Temple Beth El’s preschool program, Simcha, is requiring all children, teachers and staff to be vaccinated against COVID-19 in order to attend the play-centered program in Aptos. Some families have objected to the temple board’s vaccine decision and have left the program. Rabbi Paula Marcus, the congregation’s longtime leader, argues that caring for the most vulnerable among us, and thus getting ourselves and our children vaccinated, draws directly from the commandment to preserve life — which the Jewish faith places above all others.
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As a rabbi, I have struggled during these 2½ difficult pandemic years to hold my community together and make sense of all the loneliness, loss and mental illness I have seen. It’s been a terribly challenging time and has made us all think differently about who we are and about our relationship to those we love and to our wider community.
A large part of my job is building community, which has proved challenging on Zoom and through masks.
Many issues have pulled us apart, including, sadly, the safety of COVID-19 vaccines. Our congregation, Temple Beth El in Aptos, has worked hard to create policies that will make everyone as safe as possible. We have had meetings with infectious-disease doctors, pediatricians and public health professionals to help us decide what precautions we should take to protect the most vulnerable in our community.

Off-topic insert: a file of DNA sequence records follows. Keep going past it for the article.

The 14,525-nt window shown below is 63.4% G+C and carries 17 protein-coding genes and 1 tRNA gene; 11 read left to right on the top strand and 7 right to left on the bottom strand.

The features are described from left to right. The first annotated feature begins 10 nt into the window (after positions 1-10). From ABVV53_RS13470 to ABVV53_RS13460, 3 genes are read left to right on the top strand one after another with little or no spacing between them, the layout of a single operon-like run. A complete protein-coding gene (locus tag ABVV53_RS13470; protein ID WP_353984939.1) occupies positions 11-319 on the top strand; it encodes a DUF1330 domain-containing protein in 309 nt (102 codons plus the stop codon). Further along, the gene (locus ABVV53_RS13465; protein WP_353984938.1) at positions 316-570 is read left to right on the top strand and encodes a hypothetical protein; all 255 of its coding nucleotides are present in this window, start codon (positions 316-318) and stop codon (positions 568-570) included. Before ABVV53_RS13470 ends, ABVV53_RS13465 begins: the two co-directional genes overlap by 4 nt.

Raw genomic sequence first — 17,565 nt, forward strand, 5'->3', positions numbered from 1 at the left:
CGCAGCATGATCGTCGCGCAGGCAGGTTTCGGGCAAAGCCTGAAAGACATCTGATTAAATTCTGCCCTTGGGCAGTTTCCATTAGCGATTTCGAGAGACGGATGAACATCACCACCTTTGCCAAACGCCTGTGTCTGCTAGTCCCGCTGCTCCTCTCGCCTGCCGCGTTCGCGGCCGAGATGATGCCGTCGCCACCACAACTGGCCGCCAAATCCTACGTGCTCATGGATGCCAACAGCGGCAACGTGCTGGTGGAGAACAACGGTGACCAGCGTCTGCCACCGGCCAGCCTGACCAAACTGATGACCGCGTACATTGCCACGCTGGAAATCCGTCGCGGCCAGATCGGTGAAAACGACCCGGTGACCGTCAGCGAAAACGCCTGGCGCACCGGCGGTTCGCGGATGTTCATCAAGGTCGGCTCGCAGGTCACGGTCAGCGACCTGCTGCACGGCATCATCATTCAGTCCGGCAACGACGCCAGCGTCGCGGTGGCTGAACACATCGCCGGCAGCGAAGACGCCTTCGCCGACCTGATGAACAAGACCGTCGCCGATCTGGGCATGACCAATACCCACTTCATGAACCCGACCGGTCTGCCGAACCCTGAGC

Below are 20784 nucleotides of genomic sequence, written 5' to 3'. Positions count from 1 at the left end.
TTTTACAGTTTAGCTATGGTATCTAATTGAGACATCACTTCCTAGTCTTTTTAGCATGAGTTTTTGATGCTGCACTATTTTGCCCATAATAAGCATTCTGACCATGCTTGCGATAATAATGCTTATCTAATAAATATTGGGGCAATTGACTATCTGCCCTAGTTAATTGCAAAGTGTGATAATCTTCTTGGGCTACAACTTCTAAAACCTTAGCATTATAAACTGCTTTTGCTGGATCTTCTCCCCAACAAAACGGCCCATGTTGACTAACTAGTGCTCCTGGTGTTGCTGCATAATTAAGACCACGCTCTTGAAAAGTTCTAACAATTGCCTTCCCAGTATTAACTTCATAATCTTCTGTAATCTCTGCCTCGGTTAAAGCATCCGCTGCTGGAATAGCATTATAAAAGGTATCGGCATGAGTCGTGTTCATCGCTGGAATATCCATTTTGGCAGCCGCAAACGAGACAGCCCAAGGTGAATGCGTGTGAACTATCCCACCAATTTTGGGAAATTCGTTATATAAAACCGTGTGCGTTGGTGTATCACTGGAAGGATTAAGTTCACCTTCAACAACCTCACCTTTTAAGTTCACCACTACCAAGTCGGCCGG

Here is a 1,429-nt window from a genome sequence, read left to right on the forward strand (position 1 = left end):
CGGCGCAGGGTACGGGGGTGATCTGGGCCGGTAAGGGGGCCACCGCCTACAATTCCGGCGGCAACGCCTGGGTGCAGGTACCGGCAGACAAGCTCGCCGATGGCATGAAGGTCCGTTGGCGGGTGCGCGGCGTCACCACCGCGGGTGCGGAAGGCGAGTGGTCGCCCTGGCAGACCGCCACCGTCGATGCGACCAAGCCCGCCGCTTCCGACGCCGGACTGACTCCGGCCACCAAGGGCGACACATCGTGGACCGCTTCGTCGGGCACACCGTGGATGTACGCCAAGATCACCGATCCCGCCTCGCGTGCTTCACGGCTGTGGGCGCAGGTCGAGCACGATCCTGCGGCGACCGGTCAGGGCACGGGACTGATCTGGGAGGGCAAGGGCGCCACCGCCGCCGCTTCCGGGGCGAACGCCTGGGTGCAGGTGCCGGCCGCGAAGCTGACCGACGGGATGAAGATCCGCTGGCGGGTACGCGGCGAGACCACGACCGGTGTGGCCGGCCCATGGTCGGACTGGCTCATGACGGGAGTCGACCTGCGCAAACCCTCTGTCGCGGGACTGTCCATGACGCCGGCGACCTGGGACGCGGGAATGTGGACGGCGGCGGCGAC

This month, after hours of conversations, we instituted a full-vaccination policy for all kids who want to attend Simcha, Temple Beth El’s preschool. We instituted the same rule for all teachers and staff. Already, 85% of our 45 families have or are in the process of getting their young children vaccinated. Sadly, three of our families have left and one is considering leaving because they are afraid to vaccinate their children.
I understand their fears about vaccinating their kids, all of whom are under 5.
I disagree with them because I believe the vaccines are safe. But I understand. Our children are our greatest blessing.
These are families I care about and respect deeply. I will miss having them among us and am pained to see them leave us.
But for the sake of saving lives and doing our best to curb the possibility of new variants, our board made this decision. We think it is the best way to protect our children, teachers and family members, especially those with preexisting conditions who are most susceptible to complications from the virus.
Tragically, I know parents and grandparents who were immunocompromised and got COVID-19 from their children and grandchildren. The children and grandchildren recovered, but the parents and grandparents died.